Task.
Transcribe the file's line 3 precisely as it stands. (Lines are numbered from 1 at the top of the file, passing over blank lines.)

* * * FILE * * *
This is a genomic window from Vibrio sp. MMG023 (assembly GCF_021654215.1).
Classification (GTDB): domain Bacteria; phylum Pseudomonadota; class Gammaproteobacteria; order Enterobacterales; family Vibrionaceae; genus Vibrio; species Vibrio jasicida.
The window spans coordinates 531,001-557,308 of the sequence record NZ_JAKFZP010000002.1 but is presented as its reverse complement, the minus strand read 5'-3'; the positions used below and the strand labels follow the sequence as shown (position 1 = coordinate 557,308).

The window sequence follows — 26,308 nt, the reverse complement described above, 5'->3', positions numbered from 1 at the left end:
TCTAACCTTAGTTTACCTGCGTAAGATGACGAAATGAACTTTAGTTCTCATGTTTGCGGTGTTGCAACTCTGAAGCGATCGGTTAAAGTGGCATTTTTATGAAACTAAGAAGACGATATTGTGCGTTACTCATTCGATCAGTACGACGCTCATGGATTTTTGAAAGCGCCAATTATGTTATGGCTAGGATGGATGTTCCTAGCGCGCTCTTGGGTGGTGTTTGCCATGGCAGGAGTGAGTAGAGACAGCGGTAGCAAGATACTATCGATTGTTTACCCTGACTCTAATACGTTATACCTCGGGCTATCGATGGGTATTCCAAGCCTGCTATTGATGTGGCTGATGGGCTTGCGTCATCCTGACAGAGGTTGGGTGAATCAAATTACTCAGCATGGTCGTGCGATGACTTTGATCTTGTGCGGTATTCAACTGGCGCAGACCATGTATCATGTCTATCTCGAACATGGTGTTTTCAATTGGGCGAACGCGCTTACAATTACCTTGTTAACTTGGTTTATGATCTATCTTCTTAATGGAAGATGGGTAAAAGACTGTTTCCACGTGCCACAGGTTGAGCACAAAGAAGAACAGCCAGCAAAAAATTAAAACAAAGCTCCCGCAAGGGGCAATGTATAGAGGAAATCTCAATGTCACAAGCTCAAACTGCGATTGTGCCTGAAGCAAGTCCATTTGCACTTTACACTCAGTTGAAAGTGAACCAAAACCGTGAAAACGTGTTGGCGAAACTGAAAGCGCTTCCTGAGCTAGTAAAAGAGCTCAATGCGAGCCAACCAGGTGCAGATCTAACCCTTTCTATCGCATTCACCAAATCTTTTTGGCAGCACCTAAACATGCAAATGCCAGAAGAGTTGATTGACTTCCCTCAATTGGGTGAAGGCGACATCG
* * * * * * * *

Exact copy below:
The window spans coordinates 531,001-557,308 of the sequence record NZ_JAKFZP010000002.1 but is presented as its reverse complement, the minus strand read 5'-3'; the positions used below and the strand labels follow the sequence as shown (position 1 = coordinate 557,308).